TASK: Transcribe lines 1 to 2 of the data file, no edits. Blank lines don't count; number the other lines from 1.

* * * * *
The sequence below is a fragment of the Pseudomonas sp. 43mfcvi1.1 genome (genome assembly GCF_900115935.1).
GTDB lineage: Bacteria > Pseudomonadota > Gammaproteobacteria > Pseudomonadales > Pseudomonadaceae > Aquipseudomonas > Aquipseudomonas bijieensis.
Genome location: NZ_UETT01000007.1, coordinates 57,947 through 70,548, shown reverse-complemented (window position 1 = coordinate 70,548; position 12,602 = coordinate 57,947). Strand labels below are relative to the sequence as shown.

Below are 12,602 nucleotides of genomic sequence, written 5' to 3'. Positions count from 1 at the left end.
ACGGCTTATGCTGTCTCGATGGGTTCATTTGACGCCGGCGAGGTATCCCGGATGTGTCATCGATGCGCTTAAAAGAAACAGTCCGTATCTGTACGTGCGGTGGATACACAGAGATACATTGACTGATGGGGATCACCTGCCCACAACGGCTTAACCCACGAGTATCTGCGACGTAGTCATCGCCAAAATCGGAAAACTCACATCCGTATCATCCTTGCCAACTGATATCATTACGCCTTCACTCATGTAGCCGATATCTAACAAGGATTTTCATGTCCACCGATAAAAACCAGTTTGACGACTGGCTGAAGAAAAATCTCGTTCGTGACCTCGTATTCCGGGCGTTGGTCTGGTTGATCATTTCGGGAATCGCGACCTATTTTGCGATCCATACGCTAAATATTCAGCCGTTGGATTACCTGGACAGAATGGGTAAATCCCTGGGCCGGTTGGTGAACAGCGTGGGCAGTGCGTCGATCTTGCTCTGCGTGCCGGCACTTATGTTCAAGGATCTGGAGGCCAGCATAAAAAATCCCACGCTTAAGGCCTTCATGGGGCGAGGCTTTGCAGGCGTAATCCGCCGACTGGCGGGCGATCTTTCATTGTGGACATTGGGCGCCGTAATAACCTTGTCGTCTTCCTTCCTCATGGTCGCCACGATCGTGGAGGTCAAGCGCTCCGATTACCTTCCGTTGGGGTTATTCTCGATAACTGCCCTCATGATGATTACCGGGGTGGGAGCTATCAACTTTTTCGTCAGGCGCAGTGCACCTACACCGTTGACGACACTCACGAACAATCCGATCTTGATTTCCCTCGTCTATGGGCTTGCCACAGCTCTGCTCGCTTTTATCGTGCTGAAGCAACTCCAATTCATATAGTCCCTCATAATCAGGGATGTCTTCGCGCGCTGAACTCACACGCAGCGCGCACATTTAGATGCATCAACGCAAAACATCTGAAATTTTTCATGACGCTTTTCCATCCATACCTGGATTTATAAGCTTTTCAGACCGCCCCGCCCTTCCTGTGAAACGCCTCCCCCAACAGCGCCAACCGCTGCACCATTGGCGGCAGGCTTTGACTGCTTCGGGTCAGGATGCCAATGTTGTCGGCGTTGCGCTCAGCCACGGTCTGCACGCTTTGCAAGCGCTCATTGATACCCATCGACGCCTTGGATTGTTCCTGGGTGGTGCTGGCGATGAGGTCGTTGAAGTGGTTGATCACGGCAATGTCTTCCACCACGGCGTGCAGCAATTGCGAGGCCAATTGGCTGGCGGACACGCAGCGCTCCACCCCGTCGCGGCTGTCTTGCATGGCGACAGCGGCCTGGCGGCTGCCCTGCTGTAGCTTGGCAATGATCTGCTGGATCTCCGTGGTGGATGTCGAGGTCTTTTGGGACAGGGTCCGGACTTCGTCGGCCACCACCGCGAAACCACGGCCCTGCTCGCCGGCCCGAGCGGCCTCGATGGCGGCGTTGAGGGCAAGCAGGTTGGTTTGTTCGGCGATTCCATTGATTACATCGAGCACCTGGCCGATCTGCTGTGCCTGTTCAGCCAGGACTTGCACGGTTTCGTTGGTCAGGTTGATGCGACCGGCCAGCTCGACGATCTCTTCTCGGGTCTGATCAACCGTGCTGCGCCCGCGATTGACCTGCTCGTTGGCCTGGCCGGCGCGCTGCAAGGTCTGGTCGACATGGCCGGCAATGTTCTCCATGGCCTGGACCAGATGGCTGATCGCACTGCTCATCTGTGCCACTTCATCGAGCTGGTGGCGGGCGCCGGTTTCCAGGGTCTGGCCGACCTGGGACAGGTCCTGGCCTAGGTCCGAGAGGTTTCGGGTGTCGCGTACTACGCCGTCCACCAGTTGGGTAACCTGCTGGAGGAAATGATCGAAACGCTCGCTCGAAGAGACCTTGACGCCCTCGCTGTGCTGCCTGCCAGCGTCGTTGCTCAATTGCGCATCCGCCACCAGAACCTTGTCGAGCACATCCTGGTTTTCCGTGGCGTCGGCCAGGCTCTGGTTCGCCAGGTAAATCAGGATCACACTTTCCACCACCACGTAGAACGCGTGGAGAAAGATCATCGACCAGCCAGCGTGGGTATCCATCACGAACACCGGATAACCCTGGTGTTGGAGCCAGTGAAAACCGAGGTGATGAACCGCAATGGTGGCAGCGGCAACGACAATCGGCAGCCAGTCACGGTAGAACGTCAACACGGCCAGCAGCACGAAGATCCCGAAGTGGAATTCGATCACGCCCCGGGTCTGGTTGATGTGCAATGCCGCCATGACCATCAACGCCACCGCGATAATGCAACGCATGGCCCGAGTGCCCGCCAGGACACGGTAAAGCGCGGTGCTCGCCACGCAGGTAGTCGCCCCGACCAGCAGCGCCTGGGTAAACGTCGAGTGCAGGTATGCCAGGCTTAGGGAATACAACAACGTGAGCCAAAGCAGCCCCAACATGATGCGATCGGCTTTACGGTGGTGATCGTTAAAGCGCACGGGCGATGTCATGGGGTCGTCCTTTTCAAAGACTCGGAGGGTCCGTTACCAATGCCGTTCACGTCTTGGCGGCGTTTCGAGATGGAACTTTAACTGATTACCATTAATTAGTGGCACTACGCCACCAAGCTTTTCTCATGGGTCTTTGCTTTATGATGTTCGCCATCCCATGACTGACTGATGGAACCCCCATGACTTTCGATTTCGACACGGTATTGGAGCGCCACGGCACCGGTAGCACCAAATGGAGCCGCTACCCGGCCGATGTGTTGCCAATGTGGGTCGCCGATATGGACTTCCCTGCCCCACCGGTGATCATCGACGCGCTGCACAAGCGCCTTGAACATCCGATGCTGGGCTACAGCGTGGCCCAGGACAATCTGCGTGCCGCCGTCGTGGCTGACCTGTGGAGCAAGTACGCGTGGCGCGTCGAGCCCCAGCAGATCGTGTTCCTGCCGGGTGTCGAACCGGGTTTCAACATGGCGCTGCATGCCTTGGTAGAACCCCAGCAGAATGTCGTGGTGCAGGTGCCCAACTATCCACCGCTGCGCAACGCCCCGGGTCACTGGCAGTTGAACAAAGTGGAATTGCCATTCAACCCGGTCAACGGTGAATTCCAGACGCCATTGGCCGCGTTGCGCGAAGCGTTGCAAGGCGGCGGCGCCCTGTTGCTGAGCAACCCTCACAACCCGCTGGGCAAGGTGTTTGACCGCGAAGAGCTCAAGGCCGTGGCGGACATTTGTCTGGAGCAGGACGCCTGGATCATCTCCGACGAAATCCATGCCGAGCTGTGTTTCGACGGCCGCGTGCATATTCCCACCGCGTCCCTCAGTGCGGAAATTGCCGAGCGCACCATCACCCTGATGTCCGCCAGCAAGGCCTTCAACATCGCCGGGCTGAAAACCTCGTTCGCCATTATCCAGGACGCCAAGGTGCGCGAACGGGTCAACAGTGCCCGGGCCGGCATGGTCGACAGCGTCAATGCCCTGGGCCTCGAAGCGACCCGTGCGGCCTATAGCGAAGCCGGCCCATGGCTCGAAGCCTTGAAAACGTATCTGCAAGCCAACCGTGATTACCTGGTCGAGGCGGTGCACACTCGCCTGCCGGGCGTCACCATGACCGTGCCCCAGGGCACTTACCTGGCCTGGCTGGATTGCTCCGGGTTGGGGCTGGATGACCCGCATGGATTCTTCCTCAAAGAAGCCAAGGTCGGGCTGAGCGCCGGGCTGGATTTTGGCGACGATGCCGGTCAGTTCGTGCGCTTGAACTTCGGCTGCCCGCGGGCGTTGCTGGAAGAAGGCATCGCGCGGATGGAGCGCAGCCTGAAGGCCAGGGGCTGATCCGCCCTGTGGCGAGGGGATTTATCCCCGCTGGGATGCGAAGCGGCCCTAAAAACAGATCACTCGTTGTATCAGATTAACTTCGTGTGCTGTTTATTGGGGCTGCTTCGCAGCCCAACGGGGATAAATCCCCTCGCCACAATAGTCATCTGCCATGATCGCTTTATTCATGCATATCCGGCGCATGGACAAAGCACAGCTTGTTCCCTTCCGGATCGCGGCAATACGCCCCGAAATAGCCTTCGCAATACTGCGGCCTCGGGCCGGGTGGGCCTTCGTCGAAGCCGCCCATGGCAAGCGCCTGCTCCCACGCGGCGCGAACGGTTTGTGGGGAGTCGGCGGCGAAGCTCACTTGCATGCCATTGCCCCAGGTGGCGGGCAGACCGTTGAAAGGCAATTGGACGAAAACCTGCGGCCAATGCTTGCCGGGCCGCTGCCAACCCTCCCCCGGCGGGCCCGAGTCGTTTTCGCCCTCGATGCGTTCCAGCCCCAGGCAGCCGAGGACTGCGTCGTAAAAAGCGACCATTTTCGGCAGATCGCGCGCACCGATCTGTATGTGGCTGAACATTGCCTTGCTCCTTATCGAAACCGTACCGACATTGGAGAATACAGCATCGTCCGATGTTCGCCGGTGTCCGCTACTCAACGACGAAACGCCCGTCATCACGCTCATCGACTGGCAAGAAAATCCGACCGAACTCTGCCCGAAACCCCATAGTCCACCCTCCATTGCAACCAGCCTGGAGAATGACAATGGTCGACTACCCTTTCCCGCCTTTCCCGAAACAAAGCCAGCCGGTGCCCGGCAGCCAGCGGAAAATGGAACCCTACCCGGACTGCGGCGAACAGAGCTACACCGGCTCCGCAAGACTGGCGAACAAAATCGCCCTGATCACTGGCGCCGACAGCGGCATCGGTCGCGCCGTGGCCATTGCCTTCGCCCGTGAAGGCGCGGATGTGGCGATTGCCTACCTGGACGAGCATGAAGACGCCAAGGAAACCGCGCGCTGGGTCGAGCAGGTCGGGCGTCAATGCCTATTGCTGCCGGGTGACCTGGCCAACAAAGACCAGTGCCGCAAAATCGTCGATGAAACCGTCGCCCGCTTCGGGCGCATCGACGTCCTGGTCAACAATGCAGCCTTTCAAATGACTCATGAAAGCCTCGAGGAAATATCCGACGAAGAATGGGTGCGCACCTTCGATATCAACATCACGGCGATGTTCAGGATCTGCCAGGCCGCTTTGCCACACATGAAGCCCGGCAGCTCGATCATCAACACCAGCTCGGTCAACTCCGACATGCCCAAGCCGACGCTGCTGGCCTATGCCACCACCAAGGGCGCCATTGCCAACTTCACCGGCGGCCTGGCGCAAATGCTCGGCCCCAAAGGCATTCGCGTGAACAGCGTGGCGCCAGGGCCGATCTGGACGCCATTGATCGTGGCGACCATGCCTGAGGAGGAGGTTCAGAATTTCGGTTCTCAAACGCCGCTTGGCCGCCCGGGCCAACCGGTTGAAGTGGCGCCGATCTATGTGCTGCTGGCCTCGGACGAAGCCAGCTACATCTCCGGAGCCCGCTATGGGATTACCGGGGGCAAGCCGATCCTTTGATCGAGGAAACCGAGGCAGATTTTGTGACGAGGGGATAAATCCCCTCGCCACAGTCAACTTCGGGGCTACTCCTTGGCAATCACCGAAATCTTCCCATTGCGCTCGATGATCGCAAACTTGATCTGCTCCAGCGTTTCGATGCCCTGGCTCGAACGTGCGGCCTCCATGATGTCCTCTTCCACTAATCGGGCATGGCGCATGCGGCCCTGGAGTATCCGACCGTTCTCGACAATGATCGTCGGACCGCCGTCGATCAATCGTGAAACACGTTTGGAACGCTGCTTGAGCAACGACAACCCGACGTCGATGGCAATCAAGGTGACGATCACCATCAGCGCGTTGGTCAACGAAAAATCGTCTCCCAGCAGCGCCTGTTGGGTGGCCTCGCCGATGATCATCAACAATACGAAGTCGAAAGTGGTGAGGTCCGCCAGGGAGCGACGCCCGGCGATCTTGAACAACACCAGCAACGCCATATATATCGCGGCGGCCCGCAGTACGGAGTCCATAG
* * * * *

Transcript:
The sequence below is a fragment of the Pseudomonas sp. 43mfcvi1.1 genome (genome assembly GCF_900115935.1).
GTDB lineage: Bacteria > Pseudomonadota > Gammaproteobacteria > Pseudomonadales > Pseudomonadaceae > Aquipseudomonas > Aquipseudomonas bijieensis.